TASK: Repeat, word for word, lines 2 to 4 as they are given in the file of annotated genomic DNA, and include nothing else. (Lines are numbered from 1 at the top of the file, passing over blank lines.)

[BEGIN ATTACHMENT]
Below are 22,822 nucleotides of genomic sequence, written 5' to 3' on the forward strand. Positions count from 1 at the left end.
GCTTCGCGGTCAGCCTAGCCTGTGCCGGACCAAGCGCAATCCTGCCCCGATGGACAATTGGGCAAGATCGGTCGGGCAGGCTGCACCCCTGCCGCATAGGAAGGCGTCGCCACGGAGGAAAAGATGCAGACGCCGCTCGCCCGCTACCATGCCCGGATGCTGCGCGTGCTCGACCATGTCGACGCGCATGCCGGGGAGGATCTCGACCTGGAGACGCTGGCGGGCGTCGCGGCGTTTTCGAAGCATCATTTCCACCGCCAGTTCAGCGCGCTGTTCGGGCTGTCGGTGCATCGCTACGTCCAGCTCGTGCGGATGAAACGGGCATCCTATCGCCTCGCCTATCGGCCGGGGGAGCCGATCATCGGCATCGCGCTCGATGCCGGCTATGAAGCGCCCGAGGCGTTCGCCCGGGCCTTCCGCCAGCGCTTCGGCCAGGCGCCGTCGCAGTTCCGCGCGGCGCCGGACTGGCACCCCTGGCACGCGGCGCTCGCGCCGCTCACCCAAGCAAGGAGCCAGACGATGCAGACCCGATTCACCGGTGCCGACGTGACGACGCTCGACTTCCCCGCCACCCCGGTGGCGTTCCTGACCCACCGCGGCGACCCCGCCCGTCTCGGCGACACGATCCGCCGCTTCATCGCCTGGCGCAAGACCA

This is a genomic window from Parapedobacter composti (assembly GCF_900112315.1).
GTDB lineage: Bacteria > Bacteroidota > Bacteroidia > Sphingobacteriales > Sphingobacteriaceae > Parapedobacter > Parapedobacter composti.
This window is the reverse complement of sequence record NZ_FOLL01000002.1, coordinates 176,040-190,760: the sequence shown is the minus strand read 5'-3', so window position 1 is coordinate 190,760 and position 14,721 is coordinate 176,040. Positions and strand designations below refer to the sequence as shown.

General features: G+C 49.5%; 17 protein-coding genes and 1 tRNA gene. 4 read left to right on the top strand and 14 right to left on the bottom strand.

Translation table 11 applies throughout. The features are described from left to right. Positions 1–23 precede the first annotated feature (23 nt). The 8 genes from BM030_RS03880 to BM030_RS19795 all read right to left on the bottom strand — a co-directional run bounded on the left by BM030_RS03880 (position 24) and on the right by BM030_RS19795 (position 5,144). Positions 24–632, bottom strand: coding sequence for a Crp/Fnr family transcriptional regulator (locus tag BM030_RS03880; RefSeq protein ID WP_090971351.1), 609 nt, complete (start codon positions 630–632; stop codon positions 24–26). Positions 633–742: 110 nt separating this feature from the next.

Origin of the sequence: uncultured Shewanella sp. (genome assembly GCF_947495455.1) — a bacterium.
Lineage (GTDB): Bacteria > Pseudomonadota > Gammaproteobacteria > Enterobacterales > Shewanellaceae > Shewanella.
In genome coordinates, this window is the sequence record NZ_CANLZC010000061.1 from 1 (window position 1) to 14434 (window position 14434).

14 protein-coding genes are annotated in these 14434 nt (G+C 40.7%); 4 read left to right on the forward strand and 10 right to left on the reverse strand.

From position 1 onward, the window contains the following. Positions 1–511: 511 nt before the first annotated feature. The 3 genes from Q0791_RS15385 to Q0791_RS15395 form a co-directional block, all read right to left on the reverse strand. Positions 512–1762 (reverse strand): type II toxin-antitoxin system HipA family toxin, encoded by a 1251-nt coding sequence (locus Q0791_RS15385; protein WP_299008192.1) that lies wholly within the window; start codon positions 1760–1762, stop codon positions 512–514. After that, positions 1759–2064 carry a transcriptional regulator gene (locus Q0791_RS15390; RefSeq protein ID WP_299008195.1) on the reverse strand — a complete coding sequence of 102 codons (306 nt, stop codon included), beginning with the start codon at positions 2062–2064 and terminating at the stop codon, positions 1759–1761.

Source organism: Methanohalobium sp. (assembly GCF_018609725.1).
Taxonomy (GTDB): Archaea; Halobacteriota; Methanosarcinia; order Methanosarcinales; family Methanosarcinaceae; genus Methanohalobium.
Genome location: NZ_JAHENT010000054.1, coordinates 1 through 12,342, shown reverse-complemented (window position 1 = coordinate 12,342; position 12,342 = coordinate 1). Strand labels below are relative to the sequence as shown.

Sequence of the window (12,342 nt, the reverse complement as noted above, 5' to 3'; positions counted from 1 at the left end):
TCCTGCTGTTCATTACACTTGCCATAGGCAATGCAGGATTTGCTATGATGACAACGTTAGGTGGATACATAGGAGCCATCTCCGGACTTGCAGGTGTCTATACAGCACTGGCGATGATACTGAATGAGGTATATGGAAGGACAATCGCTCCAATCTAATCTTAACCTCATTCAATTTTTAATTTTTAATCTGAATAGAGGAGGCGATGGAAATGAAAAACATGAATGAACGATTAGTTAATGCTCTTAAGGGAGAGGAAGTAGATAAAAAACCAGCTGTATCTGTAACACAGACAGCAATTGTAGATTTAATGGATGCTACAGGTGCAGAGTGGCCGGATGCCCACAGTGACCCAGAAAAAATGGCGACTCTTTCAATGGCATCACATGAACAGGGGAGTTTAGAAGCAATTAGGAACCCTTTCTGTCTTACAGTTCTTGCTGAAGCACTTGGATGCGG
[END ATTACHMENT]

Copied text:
GCTTCGCGGTCAGCCTAGCCTGTGCCGGACCAAGCGCAATCCTGCCCCGATGGACAATTGGGCAAGATCGGTCGGGCAGGCTGCACCCCTGCCGCATAGGAAGGCGTCGCCACGGAGGAAAAGATGCAGACGCCGCTCGCCCGCTACCATGCCCGGATGCTGCGCGTGCTCGACCATGTCGACGCGCATGCCGGGGAGGATCTCGACCTGGAGACGCTGGCGGGCGTCGCGGCGTTTTCGAAGCATCATTTCCACCGCCAGTTCAGCGCGCTGTTCGGGCTGTCGGTGCATCGCTACGTCCAGCTCGTGCGGATGAAACGGGCATCCTATCGCCTCGCCTATCGGCCGGGGGAGCCGATCATCGGCATCGCGCTCGATGCCGGCTATGAAGCGCCCGAGGCGTTCGCCCGGGCCTTCCGCCAGCGCTTCGGCCAGGCGCCGTCGCAGTTCCGCGCGGCGCCGGACTGGCACCCCTGGCACGCGGCGCTCGCGCCGCTCACCCAAGCAAGGAGCCAGACGATGCAGACCCGATTCACCGGTGCCGACGTGACGACGCTCGACTTCCCCGCCACCCCGGTGGCGTTCCTGACCCACCGCGGCGACCCCGCCCGTCTCGGCGACACGATCCGCCGCTTCATCGCCTGGCGCAAGACCA

This is a genomic window from Parapedobacter composti (assembly GCF_900112315.1).
GTDB lineage: Bacteria > Bacteroidota > Bacteroidia > Sphingobacteriales > Sphingobacteriaceae > Parapedobacter > Parapedobacter composti.